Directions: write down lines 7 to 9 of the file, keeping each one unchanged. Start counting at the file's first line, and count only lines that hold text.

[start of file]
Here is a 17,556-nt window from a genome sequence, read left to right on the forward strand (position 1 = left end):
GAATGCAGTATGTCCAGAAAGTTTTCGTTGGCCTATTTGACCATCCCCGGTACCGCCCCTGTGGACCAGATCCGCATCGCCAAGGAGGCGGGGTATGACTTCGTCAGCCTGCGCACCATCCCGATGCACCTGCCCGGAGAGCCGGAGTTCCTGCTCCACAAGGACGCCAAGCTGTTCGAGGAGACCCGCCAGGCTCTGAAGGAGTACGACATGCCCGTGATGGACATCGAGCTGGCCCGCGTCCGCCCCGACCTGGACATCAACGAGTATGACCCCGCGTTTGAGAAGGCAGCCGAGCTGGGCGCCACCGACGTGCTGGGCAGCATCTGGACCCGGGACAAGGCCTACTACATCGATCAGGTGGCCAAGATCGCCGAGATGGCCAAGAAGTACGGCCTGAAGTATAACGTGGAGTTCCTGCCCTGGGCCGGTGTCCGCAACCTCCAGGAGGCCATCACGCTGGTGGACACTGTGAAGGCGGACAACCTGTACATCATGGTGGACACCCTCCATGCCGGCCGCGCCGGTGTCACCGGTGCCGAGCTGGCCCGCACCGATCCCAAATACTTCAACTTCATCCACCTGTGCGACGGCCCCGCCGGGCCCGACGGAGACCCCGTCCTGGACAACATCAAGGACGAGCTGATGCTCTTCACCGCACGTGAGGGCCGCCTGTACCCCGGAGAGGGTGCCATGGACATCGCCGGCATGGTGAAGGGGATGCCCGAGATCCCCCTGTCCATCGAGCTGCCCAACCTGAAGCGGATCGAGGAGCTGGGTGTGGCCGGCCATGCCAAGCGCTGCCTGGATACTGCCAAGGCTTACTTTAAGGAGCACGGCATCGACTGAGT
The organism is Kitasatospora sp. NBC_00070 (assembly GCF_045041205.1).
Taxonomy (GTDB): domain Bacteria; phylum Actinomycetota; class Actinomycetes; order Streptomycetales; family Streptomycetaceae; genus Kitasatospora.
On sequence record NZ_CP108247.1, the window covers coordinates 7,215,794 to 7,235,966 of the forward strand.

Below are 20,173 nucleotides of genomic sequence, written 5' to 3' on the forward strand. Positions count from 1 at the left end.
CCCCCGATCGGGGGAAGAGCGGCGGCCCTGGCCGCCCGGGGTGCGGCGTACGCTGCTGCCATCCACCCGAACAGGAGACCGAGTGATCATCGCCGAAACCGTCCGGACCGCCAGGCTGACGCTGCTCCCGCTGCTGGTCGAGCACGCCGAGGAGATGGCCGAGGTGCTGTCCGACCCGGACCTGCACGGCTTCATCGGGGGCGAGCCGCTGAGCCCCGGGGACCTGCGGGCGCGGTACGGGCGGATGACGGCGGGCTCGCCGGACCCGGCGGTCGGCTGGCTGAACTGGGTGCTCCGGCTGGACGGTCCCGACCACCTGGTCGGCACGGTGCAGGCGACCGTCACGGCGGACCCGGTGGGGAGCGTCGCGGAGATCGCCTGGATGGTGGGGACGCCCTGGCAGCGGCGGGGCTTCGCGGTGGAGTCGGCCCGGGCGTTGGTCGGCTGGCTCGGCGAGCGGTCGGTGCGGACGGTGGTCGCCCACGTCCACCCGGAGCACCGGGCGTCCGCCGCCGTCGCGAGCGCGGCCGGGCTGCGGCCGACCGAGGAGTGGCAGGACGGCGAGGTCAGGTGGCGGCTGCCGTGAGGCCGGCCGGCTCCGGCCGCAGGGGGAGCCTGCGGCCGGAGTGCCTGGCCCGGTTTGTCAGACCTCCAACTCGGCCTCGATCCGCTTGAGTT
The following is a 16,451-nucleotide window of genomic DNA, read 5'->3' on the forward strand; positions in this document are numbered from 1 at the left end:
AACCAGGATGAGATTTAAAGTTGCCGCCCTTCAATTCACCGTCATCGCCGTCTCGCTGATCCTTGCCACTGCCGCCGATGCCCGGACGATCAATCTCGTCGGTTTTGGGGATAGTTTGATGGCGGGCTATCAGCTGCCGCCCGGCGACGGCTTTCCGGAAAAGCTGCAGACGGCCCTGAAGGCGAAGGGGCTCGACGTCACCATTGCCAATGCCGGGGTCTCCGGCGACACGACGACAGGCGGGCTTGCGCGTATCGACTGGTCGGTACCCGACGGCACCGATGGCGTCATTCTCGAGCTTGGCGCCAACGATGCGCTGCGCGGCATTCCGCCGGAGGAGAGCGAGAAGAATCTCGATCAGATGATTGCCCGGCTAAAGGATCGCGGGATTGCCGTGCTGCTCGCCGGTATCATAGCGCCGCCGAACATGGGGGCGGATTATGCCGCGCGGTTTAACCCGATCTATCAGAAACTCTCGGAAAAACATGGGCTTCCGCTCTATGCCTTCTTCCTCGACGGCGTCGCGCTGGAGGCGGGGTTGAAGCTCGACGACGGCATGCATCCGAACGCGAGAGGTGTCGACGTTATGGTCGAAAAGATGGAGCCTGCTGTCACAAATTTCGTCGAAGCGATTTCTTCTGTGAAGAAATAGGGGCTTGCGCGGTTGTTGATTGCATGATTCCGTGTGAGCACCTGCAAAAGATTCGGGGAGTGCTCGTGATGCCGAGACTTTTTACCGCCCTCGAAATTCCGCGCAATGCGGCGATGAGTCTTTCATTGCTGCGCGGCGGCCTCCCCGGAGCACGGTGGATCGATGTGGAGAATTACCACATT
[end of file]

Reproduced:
CCCCCGATCGGGGGAAGAGCGGCGGCCCTGGCCGCCCGGGGTGCGGCGTACGCTGCTGCCATCCACCCGAACAGGAGACCGAGTGATCATCGCCGAAACCGTCCGGACCGCCAGGCTGACGCTGCTCCCGCTGCTGGTCGAGCACGCCGAGGAGATGGCCGAGGTGCTGTCCGACCCGGACCTGCACGGCTTCATCGGGGGCGAGCCGCTGAGCCCCGGGGACCTGCGGGCGCGGTACGGGCGGATGACGGCGGGCTCGCCGGACCCGGCGGTCGGCTGGCTGAACTGGGTGCTCCGGCTGGACGGTCCCGACCACCTGGTCGGCACGGTGCAGGCGACCGTCACGGCGGACCCGGTGGGGAGCGTCGCGGAGATCGCCTGGATGGTGGGGACGCCCTGGCAGCGGCGGGGCTTCGCGGTGGAGTCGGCCCGGGCGTTGGTCGGCTGGCTCGGCGAGCGGTCGGTGCGGACGGTGGTCGCCCACGTCCACCCGGAGCACCGGGCGTCCGCCGCCGTCGCGAGCGCGGCCGGGCTGCGGCCGACCGAGGAGTGGCAGGACGGCGAGGTCAGGTGGCGGCTGCCGTGAGGCCGGCCGGCTCCGGCCGCAGGGGGAGCCTGCGGCCGGAGTGCCTGGCCCGGTTTGTCAGACCTCCAACTCGGCCTCGATCCGCTTGAGTT
The following is a 16,451-nucleotide window of genomic DNA, read 5'->3' on the forward strand; positions in this document are numbered from 1 at the left end:
AACCAGGATGAGATTTAAAGTTGCCGCCCTTCAATTCACCGTCATCGCCGTCTCGCTGATCCTTGCCACTGCCGCCGATGCCCGGACGATCAATCTCGTCGGTTTTGGGGATAGTTTGATGGCGGGCTATCAGCTGCCGCCCGGCGACGGCTTTCCGGAAAAGCTGCAGACGGCCCTGAAGGCGAAGGGGCTCGACGTCACCATTGCCAATGCCGGGGTCTCCGGCGACACGACGACAGGCGGGCTTGCGCGTATCGACTGGTCGGTACCCGACGGCACCGATGGCGTCATTCTCGAGCTTGGCGCCAACGATGCGCTGCGCGGCATTCCGCCGGAGGAGAGCGAGAAGAATCTCGATCAGATGATTGCCCGGCTAAAGGATCGCGGGATTGCCGTGCTGCTCGCCGGTATCATAGCGCCGCCGAACATGGGGGCGGATTATGCCGCGCGGTTTAACCCGATCTATCAGAAACTCTCGGAAAAACATGGGCTTCCGCTCTATGCCTTCTTCCTCGACGGCGTCGCGCTGGAGGCGGGGTTGAAGCTCGACGACGGCATGCATCCGAACGCGAGAGGTGTCGACGTTATGGTCGAAAAGATGGAGCCTGCTGTCACAAATTTCGTCGAAGCGATTTCTTCTGTGAAGAAATAGGGGCTTGCGCGGTTGTTGATTGCATGATTCCGTGTGAGCACCTGCAAAAGATTCGGGGAGTGCTCGTGATGCCGAGACTTTTTACCGCCCTCGAAATTCCGCGCAATGCGGCGATGAGTCTTTCATTGCTGCGCGGCGGCCTCCCCGGAGCACGGTGGATCGATGTGGAGAATTACCACATT